Then there was the majority, who like me, found it amusing because it’s a funny-looking man with a funny accent talking about having potato blood in his veins and dreaming about potatoes. It’s a surrealist’s playground, and a great example of something the global young online community pounces on like a grumpy cat.
I don’t blame the people who don’t understand why us Internet folk find a farmer talking about potatoes so funny, because it’s a particular way of seeing things that is the result of being raised on a steady diet of memes, viral videos, gifs and doing things for the lulz.
Nevertheless, it seems you don’t have to be fluent in the ways of the interwebz to find the video amusing. My Dad is a born and bred Imġarri, and as Maltese as they come. He even grows a few Derby potatoes himself in his spare time, and despite being more at home working in a field than on a computer, and to my surprise, he still found the video hilarious.
The people I really have a problem with are the self-styled champions of the ‘weak’, the defenders of the moral high ground and the ones who get offended on behalf of other people. They think they’re protecting the more vulnerable members in society from mean bastards like me who view everything as fair game for comedy, but in actual fact they’re being incredibly patronising. By assuming people like the Potato Man wouldn’t find the video funny themselves, while possibly loving the attention, they dehumanise them, all so they can feel good about themselves.
For humour to be effective, everyone should be a potential target, without discrimination . Just because someone is poor and uneducated (not that the potato farmer is either) doesn’t mean they should be exempt from having the piss taken out of them. Let’s face it, some of the poor do some pretty stupid stuff. Honey Boo Boo anyone?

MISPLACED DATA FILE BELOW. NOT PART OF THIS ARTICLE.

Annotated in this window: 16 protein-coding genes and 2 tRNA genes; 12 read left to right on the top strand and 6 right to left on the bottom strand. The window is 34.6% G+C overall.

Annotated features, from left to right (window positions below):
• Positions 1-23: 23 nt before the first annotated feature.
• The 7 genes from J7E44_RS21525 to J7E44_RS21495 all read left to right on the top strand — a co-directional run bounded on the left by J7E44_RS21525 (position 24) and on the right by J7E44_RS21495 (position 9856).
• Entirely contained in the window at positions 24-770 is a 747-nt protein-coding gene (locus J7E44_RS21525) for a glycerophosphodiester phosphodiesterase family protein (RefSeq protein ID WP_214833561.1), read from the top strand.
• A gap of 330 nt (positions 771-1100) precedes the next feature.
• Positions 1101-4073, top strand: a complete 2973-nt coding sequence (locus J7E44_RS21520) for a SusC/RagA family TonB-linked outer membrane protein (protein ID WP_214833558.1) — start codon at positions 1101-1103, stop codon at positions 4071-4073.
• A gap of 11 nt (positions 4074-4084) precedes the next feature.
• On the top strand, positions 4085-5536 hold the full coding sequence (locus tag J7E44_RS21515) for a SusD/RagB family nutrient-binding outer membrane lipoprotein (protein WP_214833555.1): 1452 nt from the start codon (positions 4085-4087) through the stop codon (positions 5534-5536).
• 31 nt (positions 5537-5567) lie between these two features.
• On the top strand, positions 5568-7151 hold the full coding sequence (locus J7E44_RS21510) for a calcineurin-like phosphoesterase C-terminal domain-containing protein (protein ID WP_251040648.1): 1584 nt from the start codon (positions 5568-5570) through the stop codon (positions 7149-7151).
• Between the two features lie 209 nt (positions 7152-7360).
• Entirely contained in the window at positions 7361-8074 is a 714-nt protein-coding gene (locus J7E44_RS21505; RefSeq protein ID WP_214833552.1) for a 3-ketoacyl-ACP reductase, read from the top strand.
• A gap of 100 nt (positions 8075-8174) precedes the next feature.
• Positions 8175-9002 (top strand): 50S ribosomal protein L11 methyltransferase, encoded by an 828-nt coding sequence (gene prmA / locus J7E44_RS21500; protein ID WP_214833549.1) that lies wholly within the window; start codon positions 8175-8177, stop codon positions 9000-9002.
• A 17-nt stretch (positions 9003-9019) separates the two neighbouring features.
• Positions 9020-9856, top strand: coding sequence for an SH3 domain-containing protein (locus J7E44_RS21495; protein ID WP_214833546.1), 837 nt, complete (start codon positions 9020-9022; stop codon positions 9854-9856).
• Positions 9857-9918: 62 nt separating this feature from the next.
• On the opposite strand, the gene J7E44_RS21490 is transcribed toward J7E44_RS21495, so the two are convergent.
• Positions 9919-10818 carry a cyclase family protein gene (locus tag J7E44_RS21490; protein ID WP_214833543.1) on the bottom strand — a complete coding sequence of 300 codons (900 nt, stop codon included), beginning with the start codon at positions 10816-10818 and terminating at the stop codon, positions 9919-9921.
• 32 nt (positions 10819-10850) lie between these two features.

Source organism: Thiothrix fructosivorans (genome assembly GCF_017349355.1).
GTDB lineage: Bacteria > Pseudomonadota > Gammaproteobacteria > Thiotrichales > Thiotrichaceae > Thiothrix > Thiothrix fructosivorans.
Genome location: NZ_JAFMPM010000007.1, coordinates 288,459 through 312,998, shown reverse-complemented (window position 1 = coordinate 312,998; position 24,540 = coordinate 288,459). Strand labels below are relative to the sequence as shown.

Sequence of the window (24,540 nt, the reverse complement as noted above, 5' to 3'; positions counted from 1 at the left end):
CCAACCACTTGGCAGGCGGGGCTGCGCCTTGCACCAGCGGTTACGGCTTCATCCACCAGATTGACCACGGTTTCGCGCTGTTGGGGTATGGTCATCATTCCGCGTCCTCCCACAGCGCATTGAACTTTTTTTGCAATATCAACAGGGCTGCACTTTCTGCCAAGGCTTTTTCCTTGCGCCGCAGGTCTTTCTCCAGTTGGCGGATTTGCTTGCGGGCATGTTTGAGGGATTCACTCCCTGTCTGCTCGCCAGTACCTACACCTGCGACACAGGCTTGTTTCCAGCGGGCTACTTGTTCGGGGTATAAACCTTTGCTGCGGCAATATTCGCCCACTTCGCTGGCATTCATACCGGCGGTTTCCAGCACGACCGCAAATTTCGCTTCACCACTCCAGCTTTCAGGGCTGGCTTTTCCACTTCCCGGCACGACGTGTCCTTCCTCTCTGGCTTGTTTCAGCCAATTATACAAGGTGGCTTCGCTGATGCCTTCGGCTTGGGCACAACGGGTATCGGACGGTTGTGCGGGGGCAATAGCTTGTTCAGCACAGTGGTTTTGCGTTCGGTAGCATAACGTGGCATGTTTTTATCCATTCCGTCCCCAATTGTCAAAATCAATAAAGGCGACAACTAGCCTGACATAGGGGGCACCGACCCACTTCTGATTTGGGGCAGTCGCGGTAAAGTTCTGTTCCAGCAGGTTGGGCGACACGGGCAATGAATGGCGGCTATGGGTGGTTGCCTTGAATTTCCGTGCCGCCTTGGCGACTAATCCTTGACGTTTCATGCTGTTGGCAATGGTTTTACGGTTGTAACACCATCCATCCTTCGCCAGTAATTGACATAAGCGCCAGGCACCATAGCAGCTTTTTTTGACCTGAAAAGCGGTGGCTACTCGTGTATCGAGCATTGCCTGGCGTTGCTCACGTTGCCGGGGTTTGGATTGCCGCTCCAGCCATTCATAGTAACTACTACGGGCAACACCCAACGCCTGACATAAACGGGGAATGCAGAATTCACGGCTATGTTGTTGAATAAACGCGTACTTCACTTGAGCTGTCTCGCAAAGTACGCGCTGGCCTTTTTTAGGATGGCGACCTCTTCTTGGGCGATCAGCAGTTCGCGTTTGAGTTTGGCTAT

In the case of Chiara it’s a bit different because she’s a well-known public person so it’s expected and more accepted she’ll get flak, but nonetheless you still see comments like these on Youtube:
“Ħalluha miskina, x’qatt għamlitilkom?
“Aħjar tħares lejk innifsek qabel ma tgħaddi ż-żmien b’ħaddiehor sieħbi.”
Personally I’ve never understood this Maltese obsession with trying your best not to offend people and never telling them to their face what you think of them, while at the same time engaging in so much behind-the-scenes tongue-wagging ,as well as enough undermining and backstabbing to make a medieval Italian assassin feel uncomfortable.
You could argue that it’s cruel to make fun of these people, but humour more often than contains an element of cruelty. A century ago, when according to some we were nicer human beings, there were such slapstick acts as Charlie Chaplin and the Marx Brothers. They may seem quaint by today’s standards, but at the end of the day you’re still laughing at people hurting themselves and other people.
And if you find yourself saying, “but that’s fiction, not real life,” then clearly you’ve never slipped and fallen onto your backside while teaching English to a class of kids, who in my experience find the discomfort of others funnier than any other age group. The little brats.
The truth is that humour is the most subjective thing in the world. There’s space in the world for crude, intelligent, and like Zarbun and Potato, unintentional humour, and if something doesn’t tickle you then that’s fine, but don’t tell me I shouldn’t laugh either.
Matt is a writer and aspiring stand-up comedian.